"I had more creative ideas from Theo in 6 months than I have had in 6 years from most people." Theo Priestley is one of the most recognised independent technology industry influencers and evangelists, ranking in the Top 100 thought leaders across Virtual/ Augmented Reality, FinTech, Artificial Intelligence, Big Data, Internet of Things and future trends. Theo has written insights for Forbes, Wired, The European Magazine, Venturebeat to name a few, and has been interviewed for many online publications including the BBC on his thoughts on technology and the future. A regular paid keynote speaker and panelist at conferences and events, Theo is engaged for his forthright views and isn't afraid to challenge conventional thinking and the marketing hype surrounding the industry when presenting, never pulling punches to get the message across on how technology can be applied to improve business and the customer experience. He has also successfully organised and run TEDx and Ignite events. Highly active across social networks, he sits in the Top 1% for social media engagement on Kred and Klout and is constantly sharing articles and his analysis that he feels his audience would be interested in. Theo is also active in the startup community, mentoring within UK and US accelerators and sits on a number of advisory boards. Former VP and Chief Technology Evangelist at a Top 25 European enterprise software company with a career spanning both innovation strategy and delivery of software and business change in Financial Services, and as an independent technology industry analyst. Follow Theo on Twitter @tprstly or connect here directly for constant insights on tech and marketing trends. • Top 1% Influencer on Kred (915) • Top 1% Influencer on Klout (70+) • 12,000+ Followers on LinkedIn • 13,000+ Followers on Twitter • Recognised Top Influencer in AI, Virtual/ Augmented Reality, Fintech, IOT and Wearable Tech, Big Data and Analytics.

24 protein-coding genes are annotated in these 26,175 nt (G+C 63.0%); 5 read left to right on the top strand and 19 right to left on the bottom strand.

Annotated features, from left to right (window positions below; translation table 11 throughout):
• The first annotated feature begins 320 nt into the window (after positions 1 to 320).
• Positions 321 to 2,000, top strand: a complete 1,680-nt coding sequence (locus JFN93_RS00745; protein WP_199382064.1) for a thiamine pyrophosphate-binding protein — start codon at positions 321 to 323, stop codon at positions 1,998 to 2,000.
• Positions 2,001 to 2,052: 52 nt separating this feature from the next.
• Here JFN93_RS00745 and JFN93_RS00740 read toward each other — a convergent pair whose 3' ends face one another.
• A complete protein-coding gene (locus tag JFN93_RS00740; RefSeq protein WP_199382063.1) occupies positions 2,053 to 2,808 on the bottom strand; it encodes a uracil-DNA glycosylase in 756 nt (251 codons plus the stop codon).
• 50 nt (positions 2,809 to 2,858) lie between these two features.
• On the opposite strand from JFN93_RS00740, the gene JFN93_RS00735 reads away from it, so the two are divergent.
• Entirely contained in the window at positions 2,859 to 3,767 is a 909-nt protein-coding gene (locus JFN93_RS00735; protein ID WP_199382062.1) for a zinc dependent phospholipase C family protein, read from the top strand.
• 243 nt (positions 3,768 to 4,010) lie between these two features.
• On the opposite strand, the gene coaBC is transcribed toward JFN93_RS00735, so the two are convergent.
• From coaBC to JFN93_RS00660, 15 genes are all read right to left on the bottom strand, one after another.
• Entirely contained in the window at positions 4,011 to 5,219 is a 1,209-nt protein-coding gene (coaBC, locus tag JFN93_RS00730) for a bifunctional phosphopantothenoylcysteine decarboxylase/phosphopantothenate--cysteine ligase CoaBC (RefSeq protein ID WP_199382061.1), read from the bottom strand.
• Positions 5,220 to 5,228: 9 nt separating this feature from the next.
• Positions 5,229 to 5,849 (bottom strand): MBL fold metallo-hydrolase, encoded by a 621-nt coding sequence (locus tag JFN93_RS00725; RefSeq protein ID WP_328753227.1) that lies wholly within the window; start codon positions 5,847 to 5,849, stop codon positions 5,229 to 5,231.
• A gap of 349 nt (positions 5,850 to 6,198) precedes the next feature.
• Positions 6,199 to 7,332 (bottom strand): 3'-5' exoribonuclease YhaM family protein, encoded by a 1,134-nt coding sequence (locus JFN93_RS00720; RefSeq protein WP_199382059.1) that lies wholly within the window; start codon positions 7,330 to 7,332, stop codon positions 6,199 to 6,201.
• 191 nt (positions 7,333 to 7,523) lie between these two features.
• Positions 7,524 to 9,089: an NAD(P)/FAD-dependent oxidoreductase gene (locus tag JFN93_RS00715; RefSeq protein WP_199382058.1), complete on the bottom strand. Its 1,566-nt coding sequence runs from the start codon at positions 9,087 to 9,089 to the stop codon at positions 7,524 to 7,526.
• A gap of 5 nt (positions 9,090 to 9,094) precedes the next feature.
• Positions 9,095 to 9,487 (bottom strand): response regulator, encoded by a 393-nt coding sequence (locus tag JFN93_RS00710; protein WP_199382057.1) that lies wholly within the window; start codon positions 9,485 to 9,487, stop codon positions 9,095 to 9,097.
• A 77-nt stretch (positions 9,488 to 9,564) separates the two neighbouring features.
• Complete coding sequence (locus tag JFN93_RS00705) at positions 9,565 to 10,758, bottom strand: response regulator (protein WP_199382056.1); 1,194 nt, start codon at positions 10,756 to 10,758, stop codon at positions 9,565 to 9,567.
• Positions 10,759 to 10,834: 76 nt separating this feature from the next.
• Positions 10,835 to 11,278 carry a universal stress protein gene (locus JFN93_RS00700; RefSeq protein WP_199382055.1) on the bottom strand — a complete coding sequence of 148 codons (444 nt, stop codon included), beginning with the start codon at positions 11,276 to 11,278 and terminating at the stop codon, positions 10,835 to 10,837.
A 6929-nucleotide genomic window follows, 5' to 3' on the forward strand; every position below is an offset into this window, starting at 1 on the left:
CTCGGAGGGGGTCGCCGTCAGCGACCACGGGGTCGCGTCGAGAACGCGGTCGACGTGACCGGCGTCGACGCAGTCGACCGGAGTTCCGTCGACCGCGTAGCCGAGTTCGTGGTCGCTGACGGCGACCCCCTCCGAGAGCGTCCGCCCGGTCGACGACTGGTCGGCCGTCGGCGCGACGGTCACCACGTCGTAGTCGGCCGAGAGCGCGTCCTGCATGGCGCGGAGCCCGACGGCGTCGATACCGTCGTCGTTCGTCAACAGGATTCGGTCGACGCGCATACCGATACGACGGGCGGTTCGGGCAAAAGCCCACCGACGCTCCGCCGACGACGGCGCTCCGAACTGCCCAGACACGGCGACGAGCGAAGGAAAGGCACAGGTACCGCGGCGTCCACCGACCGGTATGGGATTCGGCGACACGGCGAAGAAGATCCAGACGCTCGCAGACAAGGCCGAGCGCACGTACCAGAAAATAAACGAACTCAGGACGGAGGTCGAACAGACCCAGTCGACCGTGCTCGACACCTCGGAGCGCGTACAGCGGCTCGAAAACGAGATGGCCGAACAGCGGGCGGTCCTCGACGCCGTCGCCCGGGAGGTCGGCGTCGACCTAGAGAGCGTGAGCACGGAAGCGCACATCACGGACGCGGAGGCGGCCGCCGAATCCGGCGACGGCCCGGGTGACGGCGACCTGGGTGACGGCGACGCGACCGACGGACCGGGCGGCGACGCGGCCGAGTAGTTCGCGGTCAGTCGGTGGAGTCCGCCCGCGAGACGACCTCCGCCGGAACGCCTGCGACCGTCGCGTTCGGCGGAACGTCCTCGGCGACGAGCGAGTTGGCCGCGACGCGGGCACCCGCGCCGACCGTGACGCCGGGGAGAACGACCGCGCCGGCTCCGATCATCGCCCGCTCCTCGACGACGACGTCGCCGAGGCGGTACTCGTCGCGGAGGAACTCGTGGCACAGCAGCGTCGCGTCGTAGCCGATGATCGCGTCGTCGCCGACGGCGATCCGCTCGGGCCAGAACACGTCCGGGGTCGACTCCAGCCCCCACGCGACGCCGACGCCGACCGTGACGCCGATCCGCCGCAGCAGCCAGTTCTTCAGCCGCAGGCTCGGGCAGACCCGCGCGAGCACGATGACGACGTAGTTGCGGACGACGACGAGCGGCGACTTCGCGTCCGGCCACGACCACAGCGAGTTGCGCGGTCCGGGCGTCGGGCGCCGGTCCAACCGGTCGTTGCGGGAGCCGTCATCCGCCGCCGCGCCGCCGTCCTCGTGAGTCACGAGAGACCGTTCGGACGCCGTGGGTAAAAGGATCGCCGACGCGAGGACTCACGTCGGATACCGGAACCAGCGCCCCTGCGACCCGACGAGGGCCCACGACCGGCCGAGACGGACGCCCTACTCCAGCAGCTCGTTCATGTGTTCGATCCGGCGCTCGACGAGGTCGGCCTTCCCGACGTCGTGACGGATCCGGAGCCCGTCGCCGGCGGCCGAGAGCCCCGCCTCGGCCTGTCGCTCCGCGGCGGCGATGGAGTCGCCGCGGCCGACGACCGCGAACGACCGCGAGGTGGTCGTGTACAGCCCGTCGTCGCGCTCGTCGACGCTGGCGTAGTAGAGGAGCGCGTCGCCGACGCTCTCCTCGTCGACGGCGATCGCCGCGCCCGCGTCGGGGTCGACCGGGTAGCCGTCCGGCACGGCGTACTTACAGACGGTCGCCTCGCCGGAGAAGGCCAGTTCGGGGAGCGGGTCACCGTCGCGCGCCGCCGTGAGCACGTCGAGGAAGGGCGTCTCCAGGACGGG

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One Comment on “It’s an iPhone, Tim, but not as we know it”

  1. Chris
    March 8, 2013 at 8:05 am #

    Disagree. Apple may like to “Disrupt”, however you are missing another key factor and that is usability in a real world environment.

    Let’s say that the “iWatch” is indeed the next iphone. Ok cool, a phone that we wear on our wrist. Very neat concept. So… How do we receive calls? Well the screen on the watch flashes, it vibrates on your wrist of course. But… you arent going to hold the watch up to your ear to take the call are you? That would look silly. Okay, so you need a bluetooth headset in order to use the calling functionality. Hmm. Well now we have everyone with an iWatchPhone walking around with a bluetooth in their ear. Instead of one phone-device, we now REQUIRE two.

    How about text messaging? You get a text message in, your watchphone beeps. You view the screen and read the text as it comes in. AWESOME! But, how are we going to reply? a keypad on the screen of the watch? LOL. No of course not, we will use SIRI to speak to the watch and reply to the message! Of course! Why didnt I think of that? Well…. what about if we are in the middle of a board meeting, or sitting in a library? We are going to disrupt everyone to speak to reply to a text message? No we arent, we will have to use that iPod touch or tablet in my bag connected via bluetooth to reply. This turns this one wearable iPhone into THREE devices to do the same task that ONE iPhone5 does now.

    Sorry, it’s an interesting concept, but it is not a realistic application of a new iPhone in today’s world.